Controversial Islamic preacher Zakir Naik, facing the allegation of 'radicalising' youths, on Saturday asked the government what exactly has he done to get the tag of "Dr Terror" and sought "logical answers" to charges levelled against him.
In a four-page "open letter" released, Naik posed five questions to the government as to what he has done to earn the tags of "terror preacher", "Dr Terror".
"Why now? I have been preaching for 25 years not just in India but across the world. What exactly did I do now to earn the tags of 'terror preacher', 'Dr Terror'? Of 150 countries where I am respected, I am called a 'terrorist influencer' in my own country. What an irony!," the 50-year-old televangelist asked.
"Despite exhaustive investigations, not a single conclusive evidence of wrong doing was reported by any governmental agency. But now investigators are being asked to repeat and continue the probe. Why?" he sought to know.
On the government's action against his NGO, he asked why would the government renew IRF's FCRA registration and then cancel it? And that it seemed "illogical".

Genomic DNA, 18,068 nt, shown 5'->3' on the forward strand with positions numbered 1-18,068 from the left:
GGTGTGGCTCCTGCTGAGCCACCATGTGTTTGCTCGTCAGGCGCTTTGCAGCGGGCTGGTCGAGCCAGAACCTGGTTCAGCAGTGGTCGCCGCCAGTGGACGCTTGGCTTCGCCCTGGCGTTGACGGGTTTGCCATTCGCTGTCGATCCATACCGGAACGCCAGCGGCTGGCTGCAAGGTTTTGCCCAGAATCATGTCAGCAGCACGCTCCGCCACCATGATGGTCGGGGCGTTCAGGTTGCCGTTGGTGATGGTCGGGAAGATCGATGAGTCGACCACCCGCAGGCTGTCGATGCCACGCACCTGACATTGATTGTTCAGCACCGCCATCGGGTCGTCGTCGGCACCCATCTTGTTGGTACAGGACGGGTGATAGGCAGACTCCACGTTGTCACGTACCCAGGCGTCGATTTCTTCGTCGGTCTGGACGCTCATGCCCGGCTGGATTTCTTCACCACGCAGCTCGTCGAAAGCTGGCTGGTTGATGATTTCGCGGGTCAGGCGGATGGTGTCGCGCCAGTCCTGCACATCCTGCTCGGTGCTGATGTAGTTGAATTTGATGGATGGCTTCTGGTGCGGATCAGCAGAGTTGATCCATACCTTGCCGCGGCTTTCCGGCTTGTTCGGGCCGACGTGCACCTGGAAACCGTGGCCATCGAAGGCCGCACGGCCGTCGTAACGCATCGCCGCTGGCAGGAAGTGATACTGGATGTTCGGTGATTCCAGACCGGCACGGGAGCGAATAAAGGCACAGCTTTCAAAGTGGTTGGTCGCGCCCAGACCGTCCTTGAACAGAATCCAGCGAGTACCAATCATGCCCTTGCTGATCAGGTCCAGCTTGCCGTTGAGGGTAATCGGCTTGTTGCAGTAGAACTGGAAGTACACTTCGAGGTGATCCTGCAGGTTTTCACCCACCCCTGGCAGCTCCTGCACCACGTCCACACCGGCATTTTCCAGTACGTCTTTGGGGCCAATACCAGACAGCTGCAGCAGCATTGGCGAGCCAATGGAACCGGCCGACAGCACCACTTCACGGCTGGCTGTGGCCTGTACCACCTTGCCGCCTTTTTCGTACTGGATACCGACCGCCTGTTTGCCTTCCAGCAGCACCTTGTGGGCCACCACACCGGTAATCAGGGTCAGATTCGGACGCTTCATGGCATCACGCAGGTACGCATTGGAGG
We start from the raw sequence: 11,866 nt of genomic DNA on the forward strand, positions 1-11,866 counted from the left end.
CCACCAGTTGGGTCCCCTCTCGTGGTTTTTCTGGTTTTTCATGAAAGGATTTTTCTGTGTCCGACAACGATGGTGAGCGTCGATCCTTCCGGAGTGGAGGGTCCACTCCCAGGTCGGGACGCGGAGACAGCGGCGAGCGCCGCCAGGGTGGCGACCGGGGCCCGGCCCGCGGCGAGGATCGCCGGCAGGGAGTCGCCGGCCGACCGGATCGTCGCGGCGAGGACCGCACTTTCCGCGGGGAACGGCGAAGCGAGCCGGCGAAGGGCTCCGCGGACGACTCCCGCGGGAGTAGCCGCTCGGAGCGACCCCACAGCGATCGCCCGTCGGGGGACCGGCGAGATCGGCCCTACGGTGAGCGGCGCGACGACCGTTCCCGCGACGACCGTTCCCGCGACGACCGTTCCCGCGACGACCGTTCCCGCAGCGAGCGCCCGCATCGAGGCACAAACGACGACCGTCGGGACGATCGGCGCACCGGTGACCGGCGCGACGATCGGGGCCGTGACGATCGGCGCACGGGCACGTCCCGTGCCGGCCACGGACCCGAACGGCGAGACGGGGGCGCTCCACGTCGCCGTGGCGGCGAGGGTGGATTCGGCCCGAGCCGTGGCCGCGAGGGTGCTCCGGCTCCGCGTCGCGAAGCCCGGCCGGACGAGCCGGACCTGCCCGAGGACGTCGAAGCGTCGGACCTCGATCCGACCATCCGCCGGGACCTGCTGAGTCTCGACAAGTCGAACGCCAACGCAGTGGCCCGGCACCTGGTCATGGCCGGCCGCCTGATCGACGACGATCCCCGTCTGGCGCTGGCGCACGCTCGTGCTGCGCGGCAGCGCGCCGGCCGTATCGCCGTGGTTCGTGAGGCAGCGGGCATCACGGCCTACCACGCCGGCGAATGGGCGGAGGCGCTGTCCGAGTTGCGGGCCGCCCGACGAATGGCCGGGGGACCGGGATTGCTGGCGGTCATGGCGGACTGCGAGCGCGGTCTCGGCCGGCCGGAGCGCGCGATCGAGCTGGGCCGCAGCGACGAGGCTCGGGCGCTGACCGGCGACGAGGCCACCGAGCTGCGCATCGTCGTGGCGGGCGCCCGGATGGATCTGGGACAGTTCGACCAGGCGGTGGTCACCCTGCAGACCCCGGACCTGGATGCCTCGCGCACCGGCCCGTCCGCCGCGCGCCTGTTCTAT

"Is there design to leaking confidential information of the government, solicitor general and the MHA? Is there a design to leaking selective government documents to the media?" the letter said.
Naik, a medical doctor-turned Salafist preacher, said the entire row in the last few months have come as a "shock" to him and termed it as "murder of democracy and strangulation of fundamental rights".
"This is not just an attack on me, it is an attack against Indian Muslims. And it is an attack against peace, democracy and justice," Naik wrote in the letter.
On allegations of forced conversion, Naik, who has been away from the country for over two months, said, "While chasing IRF for allegations of forced conversions, why are the agencies ignoring the most basic proof? Where is the converted person and where is his or her statement? Isn't this person the most basic proof of forced conversion?"
The founder of Peace TV, run by his Mumbai-based Islamic Research Foundation (IRF), Naik has come under the scanner of security agencies after a Bangladeshi newspaper had reported that one of the attackers of the July 1 terror strike in Dhaka was "inspired" by his speeches.